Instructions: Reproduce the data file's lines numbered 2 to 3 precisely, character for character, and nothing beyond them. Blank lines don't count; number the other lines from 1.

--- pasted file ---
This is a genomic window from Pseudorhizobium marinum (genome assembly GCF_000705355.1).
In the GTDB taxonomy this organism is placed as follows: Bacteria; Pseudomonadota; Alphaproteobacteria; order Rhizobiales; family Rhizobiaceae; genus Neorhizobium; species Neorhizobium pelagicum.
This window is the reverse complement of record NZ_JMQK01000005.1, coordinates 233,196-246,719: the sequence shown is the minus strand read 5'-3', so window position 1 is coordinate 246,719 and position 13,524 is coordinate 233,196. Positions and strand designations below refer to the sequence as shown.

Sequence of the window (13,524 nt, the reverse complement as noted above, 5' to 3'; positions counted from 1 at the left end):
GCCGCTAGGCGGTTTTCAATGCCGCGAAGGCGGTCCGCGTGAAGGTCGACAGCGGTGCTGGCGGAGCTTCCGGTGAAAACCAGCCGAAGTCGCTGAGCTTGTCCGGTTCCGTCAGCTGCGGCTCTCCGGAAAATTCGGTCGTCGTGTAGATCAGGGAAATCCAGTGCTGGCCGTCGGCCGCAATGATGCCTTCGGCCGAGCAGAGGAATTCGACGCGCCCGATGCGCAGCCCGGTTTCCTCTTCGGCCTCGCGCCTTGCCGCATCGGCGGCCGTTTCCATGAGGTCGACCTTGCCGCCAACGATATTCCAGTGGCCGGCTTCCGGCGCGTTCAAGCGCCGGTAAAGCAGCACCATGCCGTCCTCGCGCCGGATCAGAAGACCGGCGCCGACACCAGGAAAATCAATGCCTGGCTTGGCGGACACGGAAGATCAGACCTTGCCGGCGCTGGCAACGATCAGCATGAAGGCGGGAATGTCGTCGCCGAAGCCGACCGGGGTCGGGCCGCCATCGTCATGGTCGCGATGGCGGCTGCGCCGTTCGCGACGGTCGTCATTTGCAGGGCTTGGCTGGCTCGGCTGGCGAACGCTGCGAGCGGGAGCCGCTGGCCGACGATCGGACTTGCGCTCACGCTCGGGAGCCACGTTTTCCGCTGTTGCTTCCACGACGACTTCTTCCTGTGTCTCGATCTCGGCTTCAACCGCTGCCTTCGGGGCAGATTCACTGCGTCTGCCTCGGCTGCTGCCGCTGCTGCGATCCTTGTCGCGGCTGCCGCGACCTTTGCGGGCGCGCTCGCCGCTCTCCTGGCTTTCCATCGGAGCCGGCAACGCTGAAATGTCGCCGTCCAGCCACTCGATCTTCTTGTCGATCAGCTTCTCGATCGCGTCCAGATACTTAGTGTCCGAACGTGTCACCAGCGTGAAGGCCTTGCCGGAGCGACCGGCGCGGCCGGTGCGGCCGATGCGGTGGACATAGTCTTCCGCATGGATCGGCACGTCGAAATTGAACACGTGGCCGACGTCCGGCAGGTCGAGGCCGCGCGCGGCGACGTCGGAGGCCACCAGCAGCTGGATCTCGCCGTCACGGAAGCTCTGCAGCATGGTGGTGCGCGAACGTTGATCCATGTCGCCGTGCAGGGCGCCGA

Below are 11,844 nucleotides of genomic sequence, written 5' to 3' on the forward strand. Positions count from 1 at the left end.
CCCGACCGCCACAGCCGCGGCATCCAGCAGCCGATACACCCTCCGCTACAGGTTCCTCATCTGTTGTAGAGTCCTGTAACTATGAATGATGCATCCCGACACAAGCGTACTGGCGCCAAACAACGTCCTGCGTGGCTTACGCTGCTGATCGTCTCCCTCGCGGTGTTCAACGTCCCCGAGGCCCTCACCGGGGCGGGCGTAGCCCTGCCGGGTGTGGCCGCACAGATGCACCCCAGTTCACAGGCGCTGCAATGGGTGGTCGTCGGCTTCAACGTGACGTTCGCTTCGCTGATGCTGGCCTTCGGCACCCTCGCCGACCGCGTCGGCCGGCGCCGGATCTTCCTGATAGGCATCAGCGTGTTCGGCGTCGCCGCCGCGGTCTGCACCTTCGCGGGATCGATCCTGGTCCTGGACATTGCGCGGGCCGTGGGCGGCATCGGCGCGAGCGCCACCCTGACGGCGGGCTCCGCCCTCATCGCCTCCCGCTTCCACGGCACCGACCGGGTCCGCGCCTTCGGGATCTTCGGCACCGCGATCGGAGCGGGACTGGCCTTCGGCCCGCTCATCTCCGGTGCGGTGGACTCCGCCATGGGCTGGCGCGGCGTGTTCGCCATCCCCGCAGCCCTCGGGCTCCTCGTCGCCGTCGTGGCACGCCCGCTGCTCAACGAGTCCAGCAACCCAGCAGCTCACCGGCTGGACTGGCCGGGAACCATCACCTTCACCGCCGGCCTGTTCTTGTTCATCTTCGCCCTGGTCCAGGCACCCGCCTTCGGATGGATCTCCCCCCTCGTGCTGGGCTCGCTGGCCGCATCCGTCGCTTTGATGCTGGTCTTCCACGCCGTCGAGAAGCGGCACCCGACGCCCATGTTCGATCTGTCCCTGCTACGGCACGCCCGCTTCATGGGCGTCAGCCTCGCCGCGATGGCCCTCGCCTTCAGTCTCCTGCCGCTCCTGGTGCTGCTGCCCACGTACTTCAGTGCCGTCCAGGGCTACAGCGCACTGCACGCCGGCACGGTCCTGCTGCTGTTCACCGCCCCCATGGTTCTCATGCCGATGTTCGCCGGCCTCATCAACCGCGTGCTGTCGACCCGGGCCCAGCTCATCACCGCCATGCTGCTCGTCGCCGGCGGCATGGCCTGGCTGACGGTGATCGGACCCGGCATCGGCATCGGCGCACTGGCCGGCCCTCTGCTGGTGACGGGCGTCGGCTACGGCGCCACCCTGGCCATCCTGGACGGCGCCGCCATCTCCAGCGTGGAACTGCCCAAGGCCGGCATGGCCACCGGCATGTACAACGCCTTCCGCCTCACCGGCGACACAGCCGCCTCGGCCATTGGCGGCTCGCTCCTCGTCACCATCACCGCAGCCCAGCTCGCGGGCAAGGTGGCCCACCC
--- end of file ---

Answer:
In the GTDB taxonomy this organism is placed as follows: Bacteria; Pseudomonadota; Alphaproteobacteria; order Rhizobiales; family Rhizobiaceae; genus Neorhizobium; species Neorhizobium pelagicum.
This window is the reverse complement of record NZ_JMQK01000005.1, coordinates 233,196-246,719: the sequence shown is the minus strand read 5'-3', so window position 1 is coordinate 246,719 and position 13,524 is coordinate 233,196. Positions and strand designations below refer to the sequence as shown.